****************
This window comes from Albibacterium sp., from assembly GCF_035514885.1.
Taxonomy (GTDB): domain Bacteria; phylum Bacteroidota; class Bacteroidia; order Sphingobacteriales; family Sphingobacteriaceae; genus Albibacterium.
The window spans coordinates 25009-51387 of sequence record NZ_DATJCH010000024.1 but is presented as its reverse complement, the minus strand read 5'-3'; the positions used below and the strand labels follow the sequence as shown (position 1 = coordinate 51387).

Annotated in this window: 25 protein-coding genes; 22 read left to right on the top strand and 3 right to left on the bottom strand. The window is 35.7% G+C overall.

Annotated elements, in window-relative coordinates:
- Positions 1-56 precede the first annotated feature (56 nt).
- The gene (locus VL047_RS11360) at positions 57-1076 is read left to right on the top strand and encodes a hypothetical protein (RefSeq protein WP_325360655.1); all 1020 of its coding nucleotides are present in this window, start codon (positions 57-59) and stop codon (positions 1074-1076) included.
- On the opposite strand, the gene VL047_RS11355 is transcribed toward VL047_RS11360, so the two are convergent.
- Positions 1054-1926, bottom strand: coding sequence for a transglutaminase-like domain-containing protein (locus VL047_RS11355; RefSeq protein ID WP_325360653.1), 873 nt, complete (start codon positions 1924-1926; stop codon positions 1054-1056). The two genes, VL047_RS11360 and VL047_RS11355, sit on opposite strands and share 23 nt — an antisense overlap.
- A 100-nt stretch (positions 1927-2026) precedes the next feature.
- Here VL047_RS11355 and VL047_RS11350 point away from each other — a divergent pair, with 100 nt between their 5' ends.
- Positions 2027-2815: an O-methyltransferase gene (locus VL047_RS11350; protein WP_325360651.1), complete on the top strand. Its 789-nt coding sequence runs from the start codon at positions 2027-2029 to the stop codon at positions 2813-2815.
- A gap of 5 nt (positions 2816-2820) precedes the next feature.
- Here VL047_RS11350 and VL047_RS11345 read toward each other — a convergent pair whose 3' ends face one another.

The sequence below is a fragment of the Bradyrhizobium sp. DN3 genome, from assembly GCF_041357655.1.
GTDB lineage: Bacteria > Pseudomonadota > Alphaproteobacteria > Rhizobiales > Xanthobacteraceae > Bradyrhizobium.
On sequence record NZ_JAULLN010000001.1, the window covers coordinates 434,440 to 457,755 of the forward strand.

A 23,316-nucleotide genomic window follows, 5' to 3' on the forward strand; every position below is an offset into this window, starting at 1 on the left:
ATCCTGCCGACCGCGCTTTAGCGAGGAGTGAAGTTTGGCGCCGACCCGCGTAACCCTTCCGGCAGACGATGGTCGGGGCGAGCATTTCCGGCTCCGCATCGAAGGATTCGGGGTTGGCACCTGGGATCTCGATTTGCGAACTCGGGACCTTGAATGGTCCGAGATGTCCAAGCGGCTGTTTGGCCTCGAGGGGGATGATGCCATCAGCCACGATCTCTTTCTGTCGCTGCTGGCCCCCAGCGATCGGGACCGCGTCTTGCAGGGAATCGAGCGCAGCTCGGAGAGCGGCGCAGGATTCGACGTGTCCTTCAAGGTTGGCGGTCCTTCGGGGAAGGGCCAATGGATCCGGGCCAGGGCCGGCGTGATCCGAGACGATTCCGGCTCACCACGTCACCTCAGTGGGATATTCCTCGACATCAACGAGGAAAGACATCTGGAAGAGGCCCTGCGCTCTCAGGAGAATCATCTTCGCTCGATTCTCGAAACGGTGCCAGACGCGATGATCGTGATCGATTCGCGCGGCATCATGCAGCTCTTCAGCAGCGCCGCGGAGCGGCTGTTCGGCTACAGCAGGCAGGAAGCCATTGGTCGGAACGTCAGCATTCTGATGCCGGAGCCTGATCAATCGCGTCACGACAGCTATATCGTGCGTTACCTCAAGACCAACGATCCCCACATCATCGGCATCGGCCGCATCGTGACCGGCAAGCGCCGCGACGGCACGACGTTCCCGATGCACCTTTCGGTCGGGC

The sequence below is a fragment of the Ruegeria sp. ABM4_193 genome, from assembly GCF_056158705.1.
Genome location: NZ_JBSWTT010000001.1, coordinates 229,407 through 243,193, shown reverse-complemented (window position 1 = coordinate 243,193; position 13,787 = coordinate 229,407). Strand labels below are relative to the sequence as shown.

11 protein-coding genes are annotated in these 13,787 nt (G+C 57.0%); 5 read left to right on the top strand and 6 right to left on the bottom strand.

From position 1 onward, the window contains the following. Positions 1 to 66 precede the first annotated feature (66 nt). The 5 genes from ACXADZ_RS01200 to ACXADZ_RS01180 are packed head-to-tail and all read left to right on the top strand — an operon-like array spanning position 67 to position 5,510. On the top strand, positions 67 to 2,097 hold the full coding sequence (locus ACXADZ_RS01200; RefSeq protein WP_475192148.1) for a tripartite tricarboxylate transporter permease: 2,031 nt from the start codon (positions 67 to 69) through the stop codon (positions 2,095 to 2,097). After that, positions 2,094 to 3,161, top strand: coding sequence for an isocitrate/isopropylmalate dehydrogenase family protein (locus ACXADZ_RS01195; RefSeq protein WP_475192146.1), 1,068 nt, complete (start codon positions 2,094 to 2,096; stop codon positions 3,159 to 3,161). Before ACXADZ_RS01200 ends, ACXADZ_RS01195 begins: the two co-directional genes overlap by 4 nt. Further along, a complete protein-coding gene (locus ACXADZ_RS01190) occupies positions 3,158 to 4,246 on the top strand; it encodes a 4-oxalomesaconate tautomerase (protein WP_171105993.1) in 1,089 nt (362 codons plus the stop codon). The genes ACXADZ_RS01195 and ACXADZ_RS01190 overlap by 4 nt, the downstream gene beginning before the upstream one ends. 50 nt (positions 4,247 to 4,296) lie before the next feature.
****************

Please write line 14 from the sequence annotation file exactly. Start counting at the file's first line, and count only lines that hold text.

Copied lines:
- Here VL047_RS11350 and VL047_RS11345 read toward each other — a convergent pair whose 3' ends face one another.